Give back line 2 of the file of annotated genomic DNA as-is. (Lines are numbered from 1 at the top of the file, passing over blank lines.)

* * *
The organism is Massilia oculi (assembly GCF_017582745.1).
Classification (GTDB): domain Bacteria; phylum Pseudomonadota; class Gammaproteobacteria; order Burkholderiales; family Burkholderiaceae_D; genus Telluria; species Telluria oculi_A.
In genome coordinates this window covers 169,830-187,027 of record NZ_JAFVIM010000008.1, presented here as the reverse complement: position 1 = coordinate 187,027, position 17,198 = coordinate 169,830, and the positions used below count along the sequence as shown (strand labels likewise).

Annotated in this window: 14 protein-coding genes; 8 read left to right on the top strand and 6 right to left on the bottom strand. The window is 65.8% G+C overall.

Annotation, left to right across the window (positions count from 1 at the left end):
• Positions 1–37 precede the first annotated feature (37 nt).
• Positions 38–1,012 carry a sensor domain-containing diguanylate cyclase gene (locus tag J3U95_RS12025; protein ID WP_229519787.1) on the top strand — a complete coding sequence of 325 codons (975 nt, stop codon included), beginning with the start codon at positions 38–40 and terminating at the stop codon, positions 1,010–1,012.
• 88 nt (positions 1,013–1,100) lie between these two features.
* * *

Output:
Classification (GTDB): domain Bacteria; phylum Pseudomonadota; class Gammaproteobacteria; order Burkholderiales; family Burkholderiaceae_D; genus Telluria; species Telluria oculi_A.